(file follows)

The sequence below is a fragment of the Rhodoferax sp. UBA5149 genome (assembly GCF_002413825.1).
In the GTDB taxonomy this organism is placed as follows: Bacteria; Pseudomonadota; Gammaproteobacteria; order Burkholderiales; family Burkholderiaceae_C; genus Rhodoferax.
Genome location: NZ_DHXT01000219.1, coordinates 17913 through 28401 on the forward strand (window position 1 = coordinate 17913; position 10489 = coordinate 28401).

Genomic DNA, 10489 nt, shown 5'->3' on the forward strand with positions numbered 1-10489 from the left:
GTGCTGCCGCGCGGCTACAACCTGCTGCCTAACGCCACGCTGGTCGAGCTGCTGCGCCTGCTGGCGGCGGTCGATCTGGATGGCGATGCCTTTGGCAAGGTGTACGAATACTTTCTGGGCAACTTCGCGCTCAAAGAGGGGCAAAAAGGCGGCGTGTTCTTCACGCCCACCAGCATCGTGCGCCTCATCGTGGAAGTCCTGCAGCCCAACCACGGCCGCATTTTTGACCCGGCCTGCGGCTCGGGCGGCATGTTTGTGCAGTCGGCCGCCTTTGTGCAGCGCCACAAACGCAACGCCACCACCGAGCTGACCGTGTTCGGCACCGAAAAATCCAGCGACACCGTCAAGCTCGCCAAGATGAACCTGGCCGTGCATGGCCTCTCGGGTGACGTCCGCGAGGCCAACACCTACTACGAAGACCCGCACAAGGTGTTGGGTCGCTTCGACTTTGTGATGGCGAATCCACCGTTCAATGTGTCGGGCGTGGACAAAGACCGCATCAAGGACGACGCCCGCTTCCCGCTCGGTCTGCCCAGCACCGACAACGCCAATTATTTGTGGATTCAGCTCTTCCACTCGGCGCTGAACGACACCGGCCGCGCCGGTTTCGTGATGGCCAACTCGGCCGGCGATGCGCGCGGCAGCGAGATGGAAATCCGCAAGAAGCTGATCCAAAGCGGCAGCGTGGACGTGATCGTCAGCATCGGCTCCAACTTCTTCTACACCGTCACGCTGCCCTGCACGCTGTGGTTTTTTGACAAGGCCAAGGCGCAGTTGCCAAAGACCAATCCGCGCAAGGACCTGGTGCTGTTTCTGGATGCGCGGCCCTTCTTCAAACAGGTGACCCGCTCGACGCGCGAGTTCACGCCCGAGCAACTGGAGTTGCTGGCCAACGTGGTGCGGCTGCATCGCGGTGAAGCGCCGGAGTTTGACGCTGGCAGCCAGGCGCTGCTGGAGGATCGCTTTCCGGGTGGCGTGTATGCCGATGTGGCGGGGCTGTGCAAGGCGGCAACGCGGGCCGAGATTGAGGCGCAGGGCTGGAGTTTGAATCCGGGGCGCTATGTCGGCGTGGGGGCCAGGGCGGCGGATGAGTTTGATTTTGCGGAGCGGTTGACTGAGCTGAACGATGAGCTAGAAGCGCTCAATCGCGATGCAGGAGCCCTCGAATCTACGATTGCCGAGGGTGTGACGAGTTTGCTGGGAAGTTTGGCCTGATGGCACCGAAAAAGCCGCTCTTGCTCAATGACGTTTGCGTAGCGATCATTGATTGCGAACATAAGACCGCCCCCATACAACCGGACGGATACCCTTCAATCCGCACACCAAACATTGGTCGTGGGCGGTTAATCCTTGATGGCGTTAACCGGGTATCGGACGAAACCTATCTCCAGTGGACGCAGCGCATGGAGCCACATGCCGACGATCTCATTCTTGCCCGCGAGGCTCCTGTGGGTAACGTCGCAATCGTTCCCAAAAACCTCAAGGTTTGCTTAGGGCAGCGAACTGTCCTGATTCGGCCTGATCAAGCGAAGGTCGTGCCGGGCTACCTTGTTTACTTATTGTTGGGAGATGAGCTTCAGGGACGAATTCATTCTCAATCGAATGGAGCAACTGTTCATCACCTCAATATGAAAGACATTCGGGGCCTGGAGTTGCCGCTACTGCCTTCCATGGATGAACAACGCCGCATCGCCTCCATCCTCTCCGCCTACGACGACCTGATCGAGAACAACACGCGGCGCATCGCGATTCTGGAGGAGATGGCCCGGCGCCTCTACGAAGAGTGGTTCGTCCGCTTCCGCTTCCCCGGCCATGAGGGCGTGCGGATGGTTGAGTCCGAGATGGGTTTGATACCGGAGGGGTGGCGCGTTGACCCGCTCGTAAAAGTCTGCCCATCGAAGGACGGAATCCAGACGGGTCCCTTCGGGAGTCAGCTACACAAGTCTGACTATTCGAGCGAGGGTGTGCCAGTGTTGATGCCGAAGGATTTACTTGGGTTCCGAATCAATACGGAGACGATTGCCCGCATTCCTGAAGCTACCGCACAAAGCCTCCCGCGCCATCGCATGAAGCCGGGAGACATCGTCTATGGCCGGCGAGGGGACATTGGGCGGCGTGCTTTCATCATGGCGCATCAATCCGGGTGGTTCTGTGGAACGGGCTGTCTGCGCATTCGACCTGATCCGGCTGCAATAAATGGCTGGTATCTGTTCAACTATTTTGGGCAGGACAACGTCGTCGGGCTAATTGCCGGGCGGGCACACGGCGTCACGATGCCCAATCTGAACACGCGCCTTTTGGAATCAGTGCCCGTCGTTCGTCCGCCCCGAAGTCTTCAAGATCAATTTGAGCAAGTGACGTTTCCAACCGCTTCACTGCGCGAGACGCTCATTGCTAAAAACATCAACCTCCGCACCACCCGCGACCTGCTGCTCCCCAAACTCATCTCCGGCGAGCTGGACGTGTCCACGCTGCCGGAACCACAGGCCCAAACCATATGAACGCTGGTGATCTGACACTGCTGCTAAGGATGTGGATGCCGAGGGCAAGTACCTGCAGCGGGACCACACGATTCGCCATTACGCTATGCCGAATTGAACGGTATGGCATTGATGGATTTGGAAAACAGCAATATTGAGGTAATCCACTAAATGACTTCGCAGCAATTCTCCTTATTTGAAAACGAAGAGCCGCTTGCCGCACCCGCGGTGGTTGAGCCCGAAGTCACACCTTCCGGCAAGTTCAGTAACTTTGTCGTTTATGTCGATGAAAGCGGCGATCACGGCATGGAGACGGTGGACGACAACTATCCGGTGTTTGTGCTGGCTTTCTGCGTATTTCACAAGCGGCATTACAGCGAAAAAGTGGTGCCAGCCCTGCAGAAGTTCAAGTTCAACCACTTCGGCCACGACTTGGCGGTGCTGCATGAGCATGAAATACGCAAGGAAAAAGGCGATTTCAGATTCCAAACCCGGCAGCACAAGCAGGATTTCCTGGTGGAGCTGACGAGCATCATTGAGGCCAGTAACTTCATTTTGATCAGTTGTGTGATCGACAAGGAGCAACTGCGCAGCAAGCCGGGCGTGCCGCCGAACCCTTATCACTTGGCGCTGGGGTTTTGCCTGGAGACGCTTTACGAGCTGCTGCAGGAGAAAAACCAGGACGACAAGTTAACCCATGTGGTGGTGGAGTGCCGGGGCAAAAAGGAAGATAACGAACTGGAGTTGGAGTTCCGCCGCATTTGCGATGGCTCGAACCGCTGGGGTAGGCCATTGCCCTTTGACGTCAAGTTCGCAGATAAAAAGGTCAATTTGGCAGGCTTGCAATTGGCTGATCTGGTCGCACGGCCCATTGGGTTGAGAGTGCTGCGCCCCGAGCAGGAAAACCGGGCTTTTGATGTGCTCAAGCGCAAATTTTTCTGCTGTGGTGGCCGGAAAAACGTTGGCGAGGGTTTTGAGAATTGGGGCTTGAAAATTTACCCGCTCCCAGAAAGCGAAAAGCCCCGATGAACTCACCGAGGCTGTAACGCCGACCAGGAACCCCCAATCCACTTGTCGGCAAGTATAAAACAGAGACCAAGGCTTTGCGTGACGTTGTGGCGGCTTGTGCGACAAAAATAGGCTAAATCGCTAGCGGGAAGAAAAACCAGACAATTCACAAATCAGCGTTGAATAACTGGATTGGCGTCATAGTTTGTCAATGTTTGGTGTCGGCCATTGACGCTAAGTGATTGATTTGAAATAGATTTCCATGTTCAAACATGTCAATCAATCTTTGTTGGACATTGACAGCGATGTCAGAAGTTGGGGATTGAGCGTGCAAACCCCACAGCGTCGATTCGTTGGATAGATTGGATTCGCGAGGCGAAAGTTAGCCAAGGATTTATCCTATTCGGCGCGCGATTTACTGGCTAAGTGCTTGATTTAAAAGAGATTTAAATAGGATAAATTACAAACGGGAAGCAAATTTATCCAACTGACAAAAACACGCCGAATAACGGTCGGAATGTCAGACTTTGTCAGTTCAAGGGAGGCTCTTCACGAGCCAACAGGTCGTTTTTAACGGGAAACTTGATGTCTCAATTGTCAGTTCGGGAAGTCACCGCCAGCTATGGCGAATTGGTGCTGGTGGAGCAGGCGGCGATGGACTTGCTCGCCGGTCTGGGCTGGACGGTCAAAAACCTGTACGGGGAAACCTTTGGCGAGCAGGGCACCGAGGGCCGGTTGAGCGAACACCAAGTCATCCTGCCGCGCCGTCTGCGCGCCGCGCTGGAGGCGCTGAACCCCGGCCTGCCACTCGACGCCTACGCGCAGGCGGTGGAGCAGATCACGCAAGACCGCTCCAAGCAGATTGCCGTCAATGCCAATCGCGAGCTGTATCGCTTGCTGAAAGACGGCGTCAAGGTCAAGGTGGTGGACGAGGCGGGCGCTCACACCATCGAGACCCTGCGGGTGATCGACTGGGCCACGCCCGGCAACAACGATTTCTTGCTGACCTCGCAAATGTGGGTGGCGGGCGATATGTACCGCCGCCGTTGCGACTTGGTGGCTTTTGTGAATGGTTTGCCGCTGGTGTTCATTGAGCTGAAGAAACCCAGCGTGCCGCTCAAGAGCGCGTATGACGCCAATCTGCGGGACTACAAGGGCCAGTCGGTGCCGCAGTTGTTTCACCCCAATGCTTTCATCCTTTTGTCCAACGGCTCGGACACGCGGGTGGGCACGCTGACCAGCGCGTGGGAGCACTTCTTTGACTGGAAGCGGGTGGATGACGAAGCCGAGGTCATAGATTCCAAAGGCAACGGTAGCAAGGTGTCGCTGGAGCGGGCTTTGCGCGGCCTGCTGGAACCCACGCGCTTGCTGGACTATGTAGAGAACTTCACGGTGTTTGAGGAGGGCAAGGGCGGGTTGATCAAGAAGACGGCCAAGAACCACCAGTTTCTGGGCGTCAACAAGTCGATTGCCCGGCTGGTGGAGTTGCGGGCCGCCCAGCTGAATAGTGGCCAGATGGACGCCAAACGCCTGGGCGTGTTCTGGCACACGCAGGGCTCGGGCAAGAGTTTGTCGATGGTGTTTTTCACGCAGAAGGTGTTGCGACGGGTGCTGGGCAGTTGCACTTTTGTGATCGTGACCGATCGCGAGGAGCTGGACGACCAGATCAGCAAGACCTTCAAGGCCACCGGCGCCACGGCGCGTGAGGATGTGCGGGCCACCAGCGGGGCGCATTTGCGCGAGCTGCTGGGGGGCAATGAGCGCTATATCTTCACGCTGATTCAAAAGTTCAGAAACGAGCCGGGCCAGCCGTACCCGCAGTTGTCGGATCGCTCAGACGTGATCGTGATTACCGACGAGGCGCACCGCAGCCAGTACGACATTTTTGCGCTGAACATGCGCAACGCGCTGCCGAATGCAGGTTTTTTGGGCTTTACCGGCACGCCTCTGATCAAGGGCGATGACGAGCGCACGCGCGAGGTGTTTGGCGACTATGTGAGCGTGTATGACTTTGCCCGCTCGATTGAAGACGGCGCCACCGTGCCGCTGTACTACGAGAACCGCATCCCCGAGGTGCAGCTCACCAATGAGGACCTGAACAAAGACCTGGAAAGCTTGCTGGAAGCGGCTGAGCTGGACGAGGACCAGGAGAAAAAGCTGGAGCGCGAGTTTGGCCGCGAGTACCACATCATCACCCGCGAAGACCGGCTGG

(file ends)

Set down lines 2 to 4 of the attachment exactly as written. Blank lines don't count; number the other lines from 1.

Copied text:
In the GTDB taxonomy this organism is placed as follows: Bacteria; Pseudomonadota; Gammaproteobacteria; order Burkholderiales; family Burkholderiaceae_C; genus Rhodoferax.
Genome location: NZ_DHXT01000219.1, coordinates 17913 through 28401 on the forward strand (window position 1 = coordinate 17913; position 10489 = coordinate 28401).

Genomic DNA, 10489 nt, shown 5'->3' on the forward strand with positions numbered 1-10489 from the left: